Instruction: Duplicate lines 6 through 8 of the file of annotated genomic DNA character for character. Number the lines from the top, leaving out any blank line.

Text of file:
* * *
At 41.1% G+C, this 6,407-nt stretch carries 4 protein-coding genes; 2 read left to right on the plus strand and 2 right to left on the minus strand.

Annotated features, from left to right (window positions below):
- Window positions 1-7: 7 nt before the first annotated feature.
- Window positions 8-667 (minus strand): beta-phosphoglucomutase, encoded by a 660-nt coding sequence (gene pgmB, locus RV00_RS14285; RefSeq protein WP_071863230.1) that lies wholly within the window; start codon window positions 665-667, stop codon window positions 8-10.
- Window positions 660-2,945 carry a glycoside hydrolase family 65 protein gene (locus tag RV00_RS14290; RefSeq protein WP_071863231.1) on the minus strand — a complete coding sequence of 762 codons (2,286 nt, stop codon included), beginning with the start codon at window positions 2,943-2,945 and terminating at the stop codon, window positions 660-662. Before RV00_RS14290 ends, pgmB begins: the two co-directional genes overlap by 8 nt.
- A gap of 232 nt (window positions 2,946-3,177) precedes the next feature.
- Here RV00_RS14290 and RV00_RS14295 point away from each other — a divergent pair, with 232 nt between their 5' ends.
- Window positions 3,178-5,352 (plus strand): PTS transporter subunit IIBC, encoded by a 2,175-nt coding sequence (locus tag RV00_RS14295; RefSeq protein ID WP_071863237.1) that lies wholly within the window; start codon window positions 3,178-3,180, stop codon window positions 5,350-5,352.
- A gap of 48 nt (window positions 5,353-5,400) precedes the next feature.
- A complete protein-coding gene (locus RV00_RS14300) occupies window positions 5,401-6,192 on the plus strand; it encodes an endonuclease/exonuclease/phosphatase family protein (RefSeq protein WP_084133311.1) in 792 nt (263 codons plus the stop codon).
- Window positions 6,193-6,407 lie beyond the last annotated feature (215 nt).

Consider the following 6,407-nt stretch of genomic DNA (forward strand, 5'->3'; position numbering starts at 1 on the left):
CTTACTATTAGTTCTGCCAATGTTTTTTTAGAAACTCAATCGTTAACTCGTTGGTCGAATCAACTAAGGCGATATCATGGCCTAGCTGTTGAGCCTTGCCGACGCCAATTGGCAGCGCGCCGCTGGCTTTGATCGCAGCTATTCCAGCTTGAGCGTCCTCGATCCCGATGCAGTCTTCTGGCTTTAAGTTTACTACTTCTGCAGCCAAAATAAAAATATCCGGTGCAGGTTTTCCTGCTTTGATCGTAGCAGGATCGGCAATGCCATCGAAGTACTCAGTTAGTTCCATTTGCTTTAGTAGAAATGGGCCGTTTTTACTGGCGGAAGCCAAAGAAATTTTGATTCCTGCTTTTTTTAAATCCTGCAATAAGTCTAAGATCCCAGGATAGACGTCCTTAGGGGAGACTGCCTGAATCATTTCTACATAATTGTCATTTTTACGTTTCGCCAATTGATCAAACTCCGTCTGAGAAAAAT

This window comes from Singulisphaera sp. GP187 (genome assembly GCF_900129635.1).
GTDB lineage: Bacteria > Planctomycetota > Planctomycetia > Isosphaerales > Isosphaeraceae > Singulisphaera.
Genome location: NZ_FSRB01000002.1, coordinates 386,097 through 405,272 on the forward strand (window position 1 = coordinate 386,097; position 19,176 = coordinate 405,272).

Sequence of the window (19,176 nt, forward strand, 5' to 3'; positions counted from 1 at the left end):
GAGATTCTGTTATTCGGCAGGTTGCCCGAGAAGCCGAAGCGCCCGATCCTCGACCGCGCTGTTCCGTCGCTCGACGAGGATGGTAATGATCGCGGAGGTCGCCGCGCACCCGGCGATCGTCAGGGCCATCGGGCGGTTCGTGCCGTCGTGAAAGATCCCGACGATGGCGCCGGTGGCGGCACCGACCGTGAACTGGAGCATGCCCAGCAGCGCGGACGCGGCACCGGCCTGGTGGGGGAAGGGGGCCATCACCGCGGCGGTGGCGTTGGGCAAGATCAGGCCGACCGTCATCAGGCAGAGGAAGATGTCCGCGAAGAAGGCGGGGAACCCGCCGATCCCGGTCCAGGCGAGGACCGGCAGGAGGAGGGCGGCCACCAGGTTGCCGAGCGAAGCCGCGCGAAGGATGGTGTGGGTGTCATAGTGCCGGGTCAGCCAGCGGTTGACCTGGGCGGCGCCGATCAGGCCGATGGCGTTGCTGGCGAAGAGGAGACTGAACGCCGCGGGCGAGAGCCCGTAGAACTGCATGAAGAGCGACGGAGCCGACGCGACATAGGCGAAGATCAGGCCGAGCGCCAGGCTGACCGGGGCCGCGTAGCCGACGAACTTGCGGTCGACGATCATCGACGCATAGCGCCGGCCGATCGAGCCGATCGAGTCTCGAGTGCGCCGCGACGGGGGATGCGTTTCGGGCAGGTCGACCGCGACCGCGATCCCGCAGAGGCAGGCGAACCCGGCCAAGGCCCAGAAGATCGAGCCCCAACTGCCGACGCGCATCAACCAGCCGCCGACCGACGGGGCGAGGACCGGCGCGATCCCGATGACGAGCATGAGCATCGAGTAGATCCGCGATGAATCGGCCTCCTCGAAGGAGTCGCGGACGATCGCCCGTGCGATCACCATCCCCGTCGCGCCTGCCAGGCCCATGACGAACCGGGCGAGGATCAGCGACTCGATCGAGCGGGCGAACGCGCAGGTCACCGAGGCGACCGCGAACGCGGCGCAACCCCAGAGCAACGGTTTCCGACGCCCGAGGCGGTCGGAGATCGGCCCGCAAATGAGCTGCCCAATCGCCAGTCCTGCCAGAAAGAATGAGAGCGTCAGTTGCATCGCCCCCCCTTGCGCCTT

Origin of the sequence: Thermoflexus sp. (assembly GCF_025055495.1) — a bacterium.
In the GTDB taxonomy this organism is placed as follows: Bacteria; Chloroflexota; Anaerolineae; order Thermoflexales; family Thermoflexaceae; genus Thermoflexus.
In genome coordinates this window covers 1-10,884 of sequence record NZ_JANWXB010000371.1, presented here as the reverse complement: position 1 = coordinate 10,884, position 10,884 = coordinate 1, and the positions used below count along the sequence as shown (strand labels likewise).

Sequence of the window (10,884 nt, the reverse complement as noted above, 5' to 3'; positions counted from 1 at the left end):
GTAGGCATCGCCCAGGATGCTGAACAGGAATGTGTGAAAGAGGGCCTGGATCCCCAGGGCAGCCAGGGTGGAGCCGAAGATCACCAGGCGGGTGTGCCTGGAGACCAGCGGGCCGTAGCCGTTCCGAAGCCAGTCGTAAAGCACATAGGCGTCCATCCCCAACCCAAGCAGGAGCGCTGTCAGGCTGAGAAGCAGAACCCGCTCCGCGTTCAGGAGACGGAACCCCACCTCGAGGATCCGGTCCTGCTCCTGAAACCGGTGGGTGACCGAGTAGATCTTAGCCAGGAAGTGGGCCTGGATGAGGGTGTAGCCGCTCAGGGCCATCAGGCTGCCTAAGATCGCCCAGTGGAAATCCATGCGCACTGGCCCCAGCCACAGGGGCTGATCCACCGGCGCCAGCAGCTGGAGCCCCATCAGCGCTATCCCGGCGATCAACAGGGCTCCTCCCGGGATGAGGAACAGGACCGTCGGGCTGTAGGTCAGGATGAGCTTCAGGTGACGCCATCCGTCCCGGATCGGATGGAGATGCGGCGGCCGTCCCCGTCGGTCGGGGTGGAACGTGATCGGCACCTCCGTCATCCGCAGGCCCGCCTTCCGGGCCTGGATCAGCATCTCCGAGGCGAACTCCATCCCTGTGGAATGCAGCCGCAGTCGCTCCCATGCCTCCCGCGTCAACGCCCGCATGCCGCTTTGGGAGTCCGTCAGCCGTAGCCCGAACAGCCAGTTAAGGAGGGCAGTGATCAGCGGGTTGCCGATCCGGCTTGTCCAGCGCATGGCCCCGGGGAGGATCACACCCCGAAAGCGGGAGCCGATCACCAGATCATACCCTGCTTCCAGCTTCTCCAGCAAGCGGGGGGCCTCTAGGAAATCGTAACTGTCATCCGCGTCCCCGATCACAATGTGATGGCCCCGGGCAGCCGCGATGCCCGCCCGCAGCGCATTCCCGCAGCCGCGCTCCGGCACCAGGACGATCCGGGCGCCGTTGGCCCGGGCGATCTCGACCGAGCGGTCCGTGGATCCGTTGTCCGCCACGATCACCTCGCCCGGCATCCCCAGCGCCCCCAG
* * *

- A gap of 232 nt (window positions 2,946-3,177) precedes the next feature.
- Here RV00_RS14290 and RV00_RS14295 point away from each other — a divergent pair, with 232 nt between their 5' ends.
- Window positions 3,178-5,352 (plus strand): PTS transporter subunit IIBC, encoded by a 2,175-nt coding sequence (locus tag RV00_RS14295; RefSeq protein ID WP_071863237.1) that lies wholly within the window; start codon window positions 3,178-3,180, stop codon window positions 5,350-5,352.